Power-Angle Characteristics of Salient Pole Synchronous Machine

Electronics & ElectricalElectronDigital Electronics

The resistance $R_{a}$ of the armature can be neglected since it has negligible effect on the relationship between the power output of a synchronous machine and its torque angle $\delta$. The phasor diagram at lagging power factor for a salient pole synchronous machine, neglecting $R_{a}$ is shown in Figure-1. The power-angle characteristics of a salient-pole machine may be derived from the phasor diagram.

The complex power output per phase of the alternator is,

$$\mathrm{𝑆_{1πœ‘} =𝑉{𝐼^{*}_{π‘Ž}}… (1)}$$

Taking excitation voltage ($E_{f}$) as the reference phasor, then,

$$\mathrm{𝑉 = 𝑉\angle − \delta = 𝑉\:cos\:\delta − 𝑗𝑉\:sin\:\delta … (2)}$$

$$\mathrm{𝐼_{π‘Ž} = 𝐼_{π‘ž} − 𝑗𝐼_{𝑑}}$$

$$\mathrm{∴\:{𝐼^{*}_{π‘Ž}}= 𝐼_{π‘ž} + 𝑗𝐼_{𝑑} … (3)}$$

Hence, from Eqns. (1), (2) & (3), we get,

$$\mathrm{𝑆_{1πœ‘} = (𝑉\:cos\:\delta − 𝑗𝑉\:sin\:\delta)(𝐼_{π‘ž} + 𝑗𝐼_{𝑑}) … (4)}$$

From the phasor diagram, we obtain,

$$\mathrm{𝐢𝐷 = 𝐴𝑀 = 𝐼_{π‘ž}𝑋_{π‘ž} = 𝑉\:sin\:\delta}$$

$$\mathrm{∴\:𝐼_{π‘ž} =\frac{𝑉\:sin\:\delta}{𝑋_{π‘ž}}… (5)}$$

$$\mathrm{𝐴𝐢 = 𝑀𝐷 = 𝑂𝐷 − 𝑂𝑀 = 𝐼_{𝑑}𝑋_{𝑑} = 𝐸_{𝑓} − 𝑉\:cos\:\delta}$$

$$\mathrm{∴\:𝐼_{𝑑} =\frac{𝐸_{𝑓} − 𝑉\:cos :\delta}{𝑋_{𝑑}}… (6)}$$

Substituting the values of $𝐼_{π‘ž}$ and $𝐼_{𝑑}$ in Eqn. (4), we have,

$$\mathrm{𝑆_{1πœ‘} = (𝑉\:cos\:\delta − 𝑗𝑉\:sin\:\delta)\left(\frac{𝑉\:sin\:\delta}{𝑋_{π‘ž}}+ 𝑗\frac{𝐸_{𝑓} − 𝑉\:cos\:\delta}{𝑋_{𝑑}}\right)}$$

$$\mathrm{\Rightarrow\:𝑆_{1πœ‘} =\left(\frac{𝑉^{2}}{𝑋_{π‘ž}}sin\:\delta\:cos\:\delta +\frac{𝑉𝐸_{𝑓}}{𝑋_{𝑑}}sin\:\delta −\frac{𝑉^{2}}{𝑋_{𝑑}}sin\:\delta\:cos\:\delta\right)}$$

$$\mathrm{+ 𝑗\left(\frac{𝑉𝐸_{𝑓}}{𝑋_{𝑑}}cos\:\delta −\frac{𝑉^{2}}{𝑋_{𝑑}}cos^{2}\:𝛿 −\frac{𝑉^{2}}{𝑋_{π‘ž}}sin^{2}\:\delta\right)}$$

$$\mathrm{\Rightarrow\:𝑆_{1πœ‘} =\left[\frac{𝑉𝐸_{𝑓}}{𝑋_{𝑑}}sin\:\delta+\frac{𝑉^{2}}{2} \left(\frac{1}{{𝑋_{π‘ž}}}-\frac{1}{{𝑋_{𝑑}}}\right)sin \:2\delta\right]}$$

$$\mathrm{+ 𝑗\left[\frac{𝑉𝐸_{𝑓}}{𝑋_{𝑑}}cos\:\delta -\frac{𝑉^{2}}{2𝑋_{𝑑}}(1 + cos\:2\delta) −\frac{𝑉^{2}}{2𝑋_{π‘ž}}(1 − cos\:2\delta)\right]}$$

$$\mathrm{\Rightarrow\:𝑆_{1πœ‘} =\left[\frac{𝑉𝐸_{𝑓}}{𝑋_{𝑑}}sin\:\delta +\frac{𝑉^{2}}{2} \left(\frac{1}{{𝑋_{π‘ž}}}-\frac{1}{{𝑋_{𝑑}}}\right)sin\: 2\delta\right]}$$

$$\mathrm{+ 𝑗\left[\frac{𝑉𝐸_{𝑓}}{𝑋_{𝑑}}cos\:\delta-\frac{𝑉^{2}}{2𝑋_{𝑑}𝑋_{π‘ž}}\{(𝑋_{𝑑} + 𝑋_{π‘ž} ) − (𝑋_{𝑑} − 𝑋_{π‘ž})\:cos\:2\delta\} \right]… (7)}$$


$$\mathrm{𝑆_{1πœ‘} = 𝑃_{1πœ‘} + 𝑗𝑄_{1πœ‘} … (8)}$$

Comparing Eqns. (7) & (8), we obtain,

For 3-phase system,

$$\mathrm{𝑃_{1πœ‘} =\frac{𝑉𝐸_{𝑓}}{𝑋_{𝑑}}sin\:\delta +\frac{𝑉^{2}}{2} \left(\frac{1}{{𝑋_{π‘ž}}}-\frac{1}{{𝑋_{𝑑}}}\right)sin\: 2\delta … (9)}$$

Reactive power per phase,

$$\mathrm{𝑄_{1πœ‘} =\frac{𝑉𝐸_{𝑓}}{𝑋_{𝑑}}cos\:\delta-\frac{𝑉^{2}}{2𝑋_{𝑑}𝑋_{π‘ž}}\left[(𝑋_{𝑑} + 𝑋_{π‘ž} ) − (𝑋_{𝑑} − 𝑋_{π‘ž})\:cos\:2\delta \right]… (10)}$$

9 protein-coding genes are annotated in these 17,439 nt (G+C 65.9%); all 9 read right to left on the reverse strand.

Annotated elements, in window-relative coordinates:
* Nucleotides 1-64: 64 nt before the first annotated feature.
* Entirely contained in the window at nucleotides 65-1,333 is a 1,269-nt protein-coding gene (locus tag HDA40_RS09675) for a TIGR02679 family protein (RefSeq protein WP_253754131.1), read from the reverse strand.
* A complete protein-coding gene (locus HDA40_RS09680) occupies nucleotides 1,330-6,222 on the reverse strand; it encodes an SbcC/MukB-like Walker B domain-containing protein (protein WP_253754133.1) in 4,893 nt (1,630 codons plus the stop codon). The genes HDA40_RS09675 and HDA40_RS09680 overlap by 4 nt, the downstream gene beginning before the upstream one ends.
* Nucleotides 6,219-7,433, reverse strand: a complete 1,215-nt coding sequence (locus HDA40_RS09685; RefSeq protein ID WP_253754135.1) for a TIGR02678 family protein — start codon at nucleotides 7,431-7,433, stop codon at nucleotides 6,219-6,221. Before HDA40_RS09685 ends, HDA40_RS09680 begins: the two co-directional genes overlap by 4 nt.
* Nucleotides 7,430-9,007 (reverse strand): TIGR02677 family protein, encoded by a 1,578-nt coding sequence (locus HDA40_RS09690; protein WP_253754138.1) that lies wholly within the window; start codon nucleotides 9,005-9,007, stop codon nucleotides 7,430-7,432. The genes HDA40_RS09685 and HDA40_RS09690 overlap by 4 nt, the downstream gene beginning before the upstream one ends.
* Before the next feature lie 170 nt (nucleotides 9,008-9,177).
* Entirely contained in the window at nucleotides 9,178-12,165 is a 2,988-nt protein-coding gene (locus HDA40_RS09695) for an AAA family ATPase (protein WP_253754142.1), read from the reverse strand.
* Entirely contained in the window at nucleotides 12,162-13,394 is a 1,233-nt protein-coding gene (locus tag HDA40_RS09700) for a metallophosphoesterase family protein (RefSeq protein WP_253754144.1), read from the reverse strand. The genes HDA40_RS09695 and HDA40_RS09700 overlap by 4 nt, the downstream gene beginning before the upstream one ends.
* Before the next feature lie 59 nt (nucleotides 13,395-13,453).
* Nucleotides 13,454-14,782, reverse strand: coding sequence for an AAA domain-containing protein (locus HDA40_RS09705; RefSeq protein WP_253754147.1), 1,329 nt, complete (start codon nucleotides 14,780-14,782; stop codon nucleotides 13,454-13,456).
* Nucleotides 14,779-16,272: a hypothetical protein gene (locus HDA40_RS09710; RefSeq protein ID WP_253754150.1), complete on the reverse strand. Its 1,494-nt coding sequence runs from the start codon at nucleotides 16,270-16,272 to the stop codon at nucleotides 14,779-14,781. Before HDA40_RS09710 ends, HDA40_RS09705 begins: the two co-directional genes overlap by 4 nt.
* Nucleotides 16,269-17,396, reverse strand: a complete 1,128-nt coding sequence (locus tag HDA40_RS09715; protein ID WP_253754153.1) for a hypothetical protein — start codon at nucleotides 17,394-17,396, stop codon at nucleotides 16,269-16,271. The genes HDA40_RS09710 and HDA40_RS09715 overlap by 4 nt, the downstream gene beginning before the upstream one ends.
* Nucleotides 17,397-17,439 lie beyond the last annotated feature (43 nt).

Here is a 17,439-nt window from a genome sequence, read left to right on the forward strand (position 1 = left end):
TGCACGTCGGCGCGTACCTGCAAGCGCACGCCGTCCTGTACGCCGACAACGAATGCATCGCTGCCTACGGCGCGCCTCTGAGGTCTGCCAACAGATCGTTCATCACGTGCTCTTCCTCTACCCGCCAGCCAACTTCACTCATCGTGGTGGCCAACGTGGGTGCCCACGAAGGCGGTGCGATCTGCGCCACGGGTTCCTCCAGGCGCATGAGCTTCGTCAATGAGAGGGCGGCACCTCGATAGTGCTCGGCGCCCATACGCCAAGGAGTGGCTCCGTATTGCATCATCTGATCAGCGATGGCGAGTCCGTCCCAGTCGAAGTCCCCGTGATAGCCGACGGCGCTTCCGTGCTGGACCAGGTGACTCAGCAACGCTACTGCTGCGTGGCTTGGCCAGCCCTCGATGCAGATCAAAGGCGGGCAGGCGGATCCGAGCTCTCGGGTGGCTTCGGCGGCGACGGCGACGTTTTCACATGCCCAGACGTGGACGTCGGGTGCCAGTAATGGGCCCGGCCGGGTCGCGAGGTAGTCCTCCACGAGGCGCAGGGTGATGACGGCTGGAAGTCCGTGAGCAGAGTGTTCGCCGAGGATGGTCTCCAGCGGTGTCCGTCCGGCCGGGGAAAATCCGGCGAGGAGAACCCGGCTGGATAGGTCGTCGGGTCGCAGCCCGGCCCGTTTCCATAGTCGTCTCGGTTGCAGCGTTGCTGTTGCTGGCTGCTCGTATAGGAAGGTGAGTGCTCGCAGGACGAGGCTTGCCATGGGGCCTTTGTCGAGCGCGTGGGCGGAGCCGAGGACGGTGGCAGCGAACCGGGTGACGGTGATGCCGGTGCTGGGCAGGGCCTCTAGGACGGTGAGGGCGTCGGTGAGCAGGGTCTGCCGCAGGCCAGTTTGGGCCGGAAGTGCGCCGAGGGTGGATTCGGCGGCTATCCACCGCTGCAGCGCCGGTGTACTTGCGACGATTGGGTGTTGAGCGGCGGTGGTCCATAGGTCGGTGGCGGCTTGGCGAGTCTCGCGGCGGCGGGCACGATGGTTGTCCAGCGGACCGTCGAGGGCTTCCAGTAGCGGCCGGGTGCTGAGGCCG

For 3-phase system,

$$\mathrm{𝑃_{3πœ‘} = 3𝑃_{1πœ‘} =\frac{3𝑉𝐸_{𝑓}}{𝑋_{𝑑}}sin\:\delta +\frac{3𝑉^{2}}{2} \left(\frac{1}{{𝑋_{π‘ž}}}-\frac{1}{{𝑋_{𝑑}}}\right)sin\: 2\delta… (11)}$$

$$\mathrm{𝑄_{3πœ‘} = 3𝑄_{1πœ‘} =\frac{3𝑉𝐸_{𝑓}}{𝑋_{𝑑}}cos\:\delta −\frac{3𝑉^{2}}{2𝑋_{𝑑}𝑋_{π‘ž}}\left[(𝑋_{𝑑} + 𝑋_{π‘ž} ) − (𝑋_{𝑑} − 𝑋_{π‘ž})\:cos\:2\delta \right]… (12)}$$

Equations (11) & (12) are applicable to both salient-pole synchronous generator and motor. The torque angle (\delta) is positive for the synchronous generator and negative for the synchronous motor.

Figure-2 and Figure-3 show the (P- $\delta$) and (Q-$\delta$) curves respectively for a salient pole synchronous machine. Also, Figure-4 shows the power-angle curve for a salient pole synchronous machine. From the Figure-4, it is to be noted that peak-power or steady-state limit occurs at a value of δ less than 90°. The maximum value of load angle ($\delta_{max}$) depends upon the relative magnitudes of $V, E_{f}$ and saliency.

Also, for a cylindrical rotor synchronous machine, the 3-phase real power is given by,

$$\mathrm{𝑃_{3πœ‘} =\frac{3𝑉𝐸_{𝑓}}{𝑋_{𝑑}}sin\:\delta… (13)}$$

Again, the electromagnetic torque developed by the synchronous machine is given by,

$$\mathrm{τ_{𝑒} =\frac{3𝑃_{1πœ‘}}{πœ”_{π‘š}}= \frac{3}{2πœ‹π‘›_{𝑠}}\left[\frac{𝑉𝐸_{𝑓}}{𝑋_{𝑑}}sin\:\delta +\frac{𝑉^{2}}{2} \left(\frac{1}{{𝑋_{π‘ž}}}-\frac{1}{{𝑋_{𝑑}}}\right)sin\: 2\delta \right]… (14)}$$

From eqn. (13), it can be seen that the developed torque has two components – excitation torque and reluctance torque. The first term represents the torque due to field excitation and is given by,

$$\mathrm{𝜏_{𝑒π‘₯𝑐} =\frac{3𝑉𝐸_{𝑓}}{2πœ‹π‘›_{𝑠}𝑋_{𝑑}}sin\:\delta… (15)}$$

And the second term is known as reluctance torque and is given by,

$$\mathrm{τ_{π‘Ÿπ‘’π‘™} =\frac{3𝑉^{2}}{4πœ‹π‘›_{𝑠}}\left(\frac{1}{{𝑋_{π‘ž}}}-\frac{1}{{𝑋_{𝑑}}}\right)sin\:2\delta… (16)}$$

The reluctance torque of the machine is independent of the field excitation and exists only if the synchronous machine is connected to a system receiving reactive power from other synchronous machines operating in parallel with the terminal voltage V. Actually, the reluctance torque is due to the saliency of the field poles which tend to align the direct axis with the axis of the armature MMF.

Published on 18-Oct-2021 09:10:46